'The Darkling Thrush' is like much Victorian poetry in terms of style, content, and purpose, and taps into some specifically late Victorian themes.
Like much Victorian poetry,' The Darkling Thrush' is an example of a lyric – that is to say, a short, smoothly flowing poem intended to appeal to the emotions. Also, in keeping with Victorian trends it is strongly meditative, inviting the reader to consider some moral, idea or topic; it is not concerned simply with being descriptive.
The poem muses on death and decay, which are familiar poetic themes in any time or place, but it also indicates a loss of traditional religious belief, which was a particular concern of later Victorian poets. Many people at this time wrestled with the problems posed by the growth of evolutionary theory and other new social and scientific ideas that challenged traditional religious beliefs in an all-wise and all-benevolent Creator of the universe. Hardy was one of the writers who seemed to feel this more keenly, but many other poets were concerned with this issue, most notably Tennyson, who probably remains the single most famous poet of the whole Victorian age. His long poem In Memoriam is devoted entirely to this theme. Other notable Victorian poets to address the religious and spiritual uncertainties of the age include Matthew Arnold and Arthur H.Clough.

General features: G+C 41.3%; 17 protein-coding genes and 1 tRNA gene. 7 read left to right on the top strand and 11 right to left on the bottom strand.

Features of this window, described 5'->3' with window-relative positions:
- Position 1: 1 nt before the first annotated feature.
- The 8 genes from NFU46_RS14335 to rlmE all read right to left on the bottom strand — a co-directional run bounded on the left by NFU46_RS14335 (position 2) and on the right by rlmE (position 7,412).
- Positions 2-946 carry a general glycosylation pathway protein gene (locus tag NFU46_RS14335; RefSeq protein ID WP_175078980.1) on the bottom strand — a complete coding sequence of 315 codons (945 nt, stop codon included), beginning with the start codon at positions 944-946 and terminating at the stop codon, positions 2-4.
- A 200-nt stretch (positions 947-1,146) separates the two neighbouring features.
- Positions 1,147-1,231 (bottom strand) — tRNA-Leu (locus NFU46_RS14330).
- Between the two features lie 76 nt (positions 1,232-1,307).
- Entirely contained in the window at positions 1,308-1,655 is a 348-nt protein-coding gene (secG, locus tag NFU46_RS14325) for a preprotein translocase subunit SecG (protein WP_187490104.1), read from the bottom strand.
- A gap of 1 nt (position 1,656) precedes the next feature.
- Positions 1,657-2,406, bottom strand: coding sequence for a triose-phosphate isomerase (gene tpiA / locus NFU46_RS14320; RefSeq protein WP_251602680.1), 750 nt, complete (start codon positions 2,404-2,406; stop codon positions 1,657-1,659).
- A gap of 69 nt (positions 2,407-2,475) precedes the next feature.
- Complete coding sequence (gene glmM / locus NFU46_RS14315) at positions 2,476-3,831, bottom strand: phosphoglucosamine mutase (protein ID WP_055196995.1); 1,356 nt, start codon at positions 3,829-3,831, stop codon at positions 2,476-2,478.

'The Darkling Thrush', then, treats of a serious subject in a melancholy manner, like many Victorian poets who were much given to musing and pondering. Hardy is somewhat more succinct than the likes of Tennyson, however.
This poem also reflects the ongoing Victorian trend for nature and landscape poetry – an inheritance from the great Romantic poets like Wordsworth and Keats. However, Victorian nature poetry was generally less celebratory than that of the Romantics, and tended to evoke a more brooding response. This was true particularly of the later nineteenth century, which, significantly, saw a pronounced agricultural depression in Britain.
'The Darkling Thrush', taking its cue both from the dreary winter scene and the pessimism of the speaker, is one of the most sombre of all Victorian poems. Indeed, the landscape is imaged as a literal dead body, the end not only of the year but also of a whole era, as seen in the quote below.
The land's sharp features seemed to be
The Century's corpse outleant,
His crypt the cloudy canopy,
The wind his death-lament. (9-12)
In fact, we might even say that, while partaking of common Victorian poetic styles and themes, the poem is really an elegy for the Victorian age itself.